Kianda Foundation i la primera escola multirracial

Kianda Foundation està a l’origen de Kimlea Girls Technical Training Centre i Kianda School. En aquest article del Sunday Standard de l’any 2005 es parla de l’Olga Marlin, a qui algunes vam tenir la sort de conèixer.

A l’article, s’explica com va ser possible aconseguir els permisos per iniciar una escola oberta a blancs, negres i indis, en un moment que Nairobi encara estava totalment dividida en barris segons les races.

Va ser gràcies a l’ambaixada del Japó. Aquí s’explica la història (val la pena llegir tot l’article i el llibre d’Olga Marlin, To Africa with a dream, publicat en castellà amb el títol Con un sueño en África):

But nothing had quite prepared her for the shocking reality on the ground. She arrived in Kenya when residential areas were segregated, as were clubs, schools, restaurants, and even the public transport system.

Social interactions between the races was taboo, and Olga and her group soon realised that they would have a difficult time selling the idea of a multi-racial school that would see white students learning side by side with their Asian and African peers.

Initially the idea was to set up a finishing school which would give African women a chance to acquire secretarial skills in courses that would help them get better jobs and uplift their living standards. At the time, Olga says, people thought they were mad to even come up with such an idea, but a female member of the Kenyatta family whom the group met soon after their arrival, gave them the courage to move on.

“You have arrived at a very good time to open a school for girls. Our women need education to become self-reliant, respect themselves and make themselves respected. This can only happen when they are financially independent. Your school should provide them with the necessary skills,” the Kenyatta family member said.

After a brief teaching stint at Kenya High School, then a whites-only school, Olga moved on to carry out their vision.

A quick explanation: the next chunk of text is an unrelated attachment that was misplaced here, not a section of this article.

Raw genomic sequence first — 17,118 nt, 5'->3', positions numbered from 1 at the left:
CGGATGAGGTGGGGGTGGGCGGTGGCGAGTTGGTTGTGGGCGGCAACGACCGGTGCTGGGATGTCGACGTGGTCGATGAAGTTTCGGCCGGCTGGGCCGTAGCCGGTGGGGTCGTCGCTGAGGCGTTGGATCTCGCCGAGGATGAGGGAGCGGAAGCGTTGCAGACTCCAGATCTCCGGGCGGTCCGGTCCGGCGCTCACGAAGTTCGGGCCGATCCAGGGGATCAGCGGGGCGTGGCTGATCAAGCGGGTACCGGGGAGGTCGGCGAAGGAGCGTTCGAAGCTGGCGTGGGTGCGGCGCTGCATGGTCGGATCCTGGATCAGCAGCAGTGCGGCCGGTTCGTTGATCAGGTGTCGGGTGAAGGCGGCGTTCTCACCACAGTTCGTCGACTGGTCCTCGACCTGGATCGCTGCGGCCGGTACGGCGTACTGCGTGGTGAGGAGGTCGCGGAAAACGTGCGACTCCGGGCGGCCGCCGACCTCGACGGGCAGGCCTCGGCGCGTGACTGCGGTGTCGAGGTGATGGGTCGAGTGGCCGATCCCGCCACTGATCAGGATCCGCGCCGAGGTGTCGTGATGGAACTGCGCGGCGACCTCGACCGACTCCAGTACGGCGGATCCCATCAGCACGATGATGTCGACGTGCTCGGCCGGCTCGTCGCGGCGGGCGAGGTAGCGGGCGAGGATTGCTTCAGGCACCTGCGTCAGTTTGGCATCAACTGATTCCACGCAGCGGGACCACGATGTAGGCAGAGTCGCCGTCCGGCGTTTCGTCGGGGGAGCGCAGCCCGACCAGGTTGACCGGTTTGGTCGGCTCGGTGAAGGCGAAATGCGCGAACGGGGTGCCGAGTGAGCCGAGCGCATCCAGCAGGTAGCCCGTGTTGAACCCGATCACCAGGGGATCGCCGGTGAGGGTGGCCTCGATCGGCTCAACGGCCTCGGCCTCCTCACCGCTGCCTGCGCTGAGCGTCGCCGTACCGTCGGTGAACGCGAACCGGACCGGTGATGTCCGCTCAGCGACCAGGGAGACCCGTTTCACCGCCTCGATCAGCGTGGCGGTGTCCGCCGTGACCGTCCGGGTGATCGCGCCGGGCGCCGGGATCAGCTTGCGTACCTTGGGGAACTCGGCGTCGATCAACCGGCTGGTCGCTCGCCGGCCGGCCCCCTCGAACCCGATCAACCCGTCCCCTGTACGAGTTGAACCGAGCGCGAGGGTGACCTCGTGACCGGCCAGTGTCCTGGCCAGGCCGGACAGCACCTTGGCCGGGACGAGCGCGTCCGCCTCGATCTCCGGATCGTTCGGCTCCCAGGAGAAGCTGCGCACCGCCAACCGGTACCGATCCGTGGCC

By 1961, after months of giving music lessons and coaching students in various subjects to raise money, the group was ready to start.

But there was a problem. One of the students was Goan and the city council would hear nothing of registering Kianda, first located in Valley Arcade — a white residential area — and two with a non-European student on board.

They would first have to seek the approval of the residents, the council said.

Her proposal to the residents was flatly rejected and Marlin was crushed. “It was simply one of the worst moments of my life,” she says.

She then knew that they would have to move out of the area if their mission to give African girls a chance to study was to be fulfilled.

One of her students offered to help. Her father, Paddy Rouche, owned an estate agency in Nairobi’s Westlands and had just identified a parcel of land along Waiyaki Way (Kianda School’s present location), which was on the border of a reserve on which the Japanese embassy also stood.

At this time, the government also decided to declare some plots in the area multi-racial and Kianda (Kikuyu for valley) finally found a home which would be led by Olga until 1980.

It would be the first of several educational institutions put up by the Kianda Foundation in its quest to uplift the educational standards and general welfare of women in Kenya.

Registered in 1961 in Nairobi, its development has over the years given rise to a primary and secondary schools as well as the Kibondeni Catering School and the Kimlea Girls Technical Training College in Kiambu.

The latter has saved hundreds of girls from the degrading and exploitative child labour rampant on the coffee plantations in the district.

Sort que van haver de fer lloc per als japonesos!

I encara una altra cita, que demostra que no només calia alliberar-se de prejudicis racials:

To Olga, the eldest child in a family of six, African women were in a vicious circle those days: “They needed education for freedom and freedom to be educated.

Val a dir que la família de l’Olga sembla excepcional…